The Link Between Thyroid Disease and Hair Loss

Hair texture can also change with thyroid dysfunction

We all lose hair on a routine basis, shedding as many as 100 hairs per day across the entire scalp. Normally, these hairs are replaced with time. If you have thyroid disease, however, you may experience hair loss more than others—so much so that your hair on the whole looks to be thinning. Having autoimmune thyroid disease in particular also puts you at greater risk for alopecia areata—excessive and rapid hair loss in specific parts of the scalp that can advance to baldness and also effect other parts of the body, like the eyebrows. Most cases of thyroid-related hair loss are temporary and treatable.

The Life Cycle of Hair

To identify the difference between normal hair loss and that related to a thyroid condition, it's important to understand the three phases of the hair life cycle. These include:

life cycle of a hair
Illustration by Emily Roberts, Verywell
  • Anagen phase: This is the growth phase, meaning your hair is actively growing; the rate of growth and duration depends on the type of hair and where it's located. At any given time, about 90 percent of the hair on your scalp is in the anagen phase.
  • Catagen phase: Hair then enters this "transition phase" during which hair stops actively growing. This lasts about three weeks and involves less than 1 percent of the hairs on your scalp at a time.
  • Telogen phase: During this last phase, a hair prepares to shed; it is then pushed out of the follicle and falls out. Typically, about 50 and 150 telogen hairs are shed per day. These hairs are then replaced by new growth and the cycle begins again.

Symptoms

Thyroid-related hair loss and hair changes have some characteristic symptoms, including:

  • Diffuse hair loss/thinning across the whole scalp
  • Hair loss that occurs in discrete areas of the scalp, resulting in smooth, circular bald patches. Loss of body hair from areas other than your head. A unique and characteristic symptom of hypothyroidism is the loss of the hair on the outer edges of your eyebrows.
  • Changes in your hair's texture. With hypothyroidism, your hair may become dry or coarse; with hyperthyroidism, it can become extra soft and fine.

Hair Loss Patterns Can Differ

While overall thinning of hair is common in people with thyroid diseases, bald patches are specific to alopecia areata, an autoimmune disease that often, but not always, appears in conjunction with thyroid disease.

Causes

Thyroid diseases occur when the normal production of thyroid hormones is disrupted. The key hormones are triiodothyronine (T3) and thyroxine (T4). Because the thyroid contributes to a range of processes throughout the body, impaired thyroid function can stall hair growth. Related causes of hair loss include:

  • Alopecia areata: This is an autoimmune condition that often exists in conjunction with thyroid conditions. With alopecia areata, the immune system attacks the hair follicles, interfering with the normal growth process. Smooth, circular bald patches appear as a result.
  • Thyroid medications: The antithyroid drugs carbimazole and propylthiouracil may, in rare cases, lead to hair loss.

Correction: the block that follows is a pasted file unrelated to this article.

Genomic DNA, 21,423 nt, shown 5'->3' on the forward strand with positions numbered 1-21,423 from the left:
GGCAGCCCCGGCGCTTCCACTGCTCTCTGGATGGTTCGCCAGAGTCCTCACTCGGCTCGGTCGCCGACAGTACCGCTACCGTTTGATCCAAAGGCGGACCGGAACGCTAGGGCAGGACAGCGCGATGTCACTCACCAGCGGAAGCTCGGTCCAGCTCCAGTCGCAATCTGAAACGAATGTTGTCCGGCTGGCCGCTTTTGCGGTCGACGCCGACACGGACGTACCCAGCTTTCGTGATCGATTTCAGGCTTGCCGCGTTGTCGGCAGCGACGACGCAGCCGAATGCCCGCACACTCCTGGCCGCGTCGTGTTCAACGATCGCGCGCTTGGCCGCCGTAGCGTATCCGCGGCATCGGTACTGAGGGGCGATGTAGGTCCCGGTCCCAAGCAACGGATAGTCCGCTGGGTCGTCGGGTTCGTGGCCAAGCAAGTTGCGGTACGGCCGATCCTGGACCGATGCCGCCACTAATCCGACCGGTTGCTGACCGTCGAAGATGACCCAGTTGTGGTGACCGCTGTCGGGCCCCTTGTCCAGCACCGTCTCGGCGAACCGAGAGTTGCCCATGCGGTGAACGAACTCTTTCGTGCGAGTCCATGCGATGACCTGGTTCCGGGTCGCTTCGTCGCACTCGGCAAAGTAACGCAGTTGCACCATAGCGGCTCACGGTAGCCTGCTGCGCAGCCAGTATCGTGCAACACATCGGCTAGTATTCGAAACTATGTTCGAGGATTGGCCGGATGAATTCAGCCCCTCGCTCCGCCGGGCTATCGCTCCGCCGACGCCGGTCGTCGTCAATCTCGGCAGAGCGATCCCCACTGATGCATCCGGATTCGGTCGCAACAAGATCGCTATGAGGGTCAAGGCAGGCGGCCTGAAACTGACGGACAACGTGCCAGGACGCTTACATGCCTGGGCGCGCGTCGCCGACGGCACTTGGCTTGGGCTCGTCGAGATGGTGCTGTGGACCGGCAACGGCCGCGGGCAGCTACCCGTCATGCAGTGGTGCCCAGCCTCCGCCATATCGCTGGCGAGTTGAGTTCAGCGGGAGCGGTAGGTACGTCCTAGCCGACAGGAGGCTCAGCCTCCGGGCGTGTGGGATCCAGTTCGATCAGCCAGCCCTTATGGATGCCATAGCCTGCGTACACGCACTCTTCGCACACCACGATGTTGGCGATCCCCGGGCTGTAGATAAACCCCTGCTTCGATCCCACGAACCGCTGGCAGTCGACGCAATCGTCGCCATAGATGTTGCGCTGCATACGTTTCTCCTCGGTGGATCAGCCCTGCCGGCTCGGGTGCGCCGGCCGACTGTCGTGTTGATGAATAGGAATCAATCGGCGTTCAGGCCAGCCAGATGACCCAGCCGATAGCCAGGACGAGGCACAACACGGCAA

While prolonged thyroid disease may cause diffuse hair loss, it's important to note that with treatment of your thyroid dysfunction, regrowth will typically occur (although it may take months and it may be incomplete).

  • Other autoimmune diseases:  Lupus is an autoimmune condition linked to autoimmune thyroid disease that can cause hair loss. Lupus-related hair loss occurs through scarring on the scalp. The hair follicle is replaced by scar tissue, so hair loss is permanent.

Diagnosis

If you have already been diagnosed with thyroid disease, your doctor will likely suspect that this is what's causing you to lose your hair. If you have not been diagnosed with thyroid disease or another autoimmune condition, your provider may use tests typically used to diagnose potential underlying diseases (such as lupus).

Your doctor may also want to rule out other possible causes of hair loss, including:

  • Hormone imbalances (such as can occur during menopause)
  • Nutritional deficiencies: not getting enough protein or iron can be a culprit in some cases
  • Medication side effects: Certain drugs, including blood thinners and those used to treat high blood pressure, can sometimes cause hair loss.

Treatments

thyroid-related hair loss
Illustration by JR Bee, Verywell

Treatment for thyroid-related hair loss usually involves being properly medicated for the condition. In most cases, getting your thyroid hormones adjusted will reverse the hair loss, though it may take several months for the hair to grow back.

Your doctor may also suggest you try one of the following medications to promote more rapid hair growth:

  • Rogaine (Minoxidil): This is a topical solution that is applied to the scalp; it is available without a prescription. 
  • Propecia (Finasteride) is a prescription drug taken in pill form that is used mostly to treat male pattern baldness. (It cannot be used by women who are pregnant or considering pregnancy.)

A Word From Verywell

Losing your hair can be distressing, but if it is caused by thyroid disease it is most likely reversible. In the meantime, try to stave off further hair loss by treating your hair gently. Avoid brushing it excessively, using harsh coloring products, and hairstyles that pull on the hair (such as a tight bun). If you feel self-conscious about having thin hair or bald patches, consider wearing a scarf or wig while your hair grows back.

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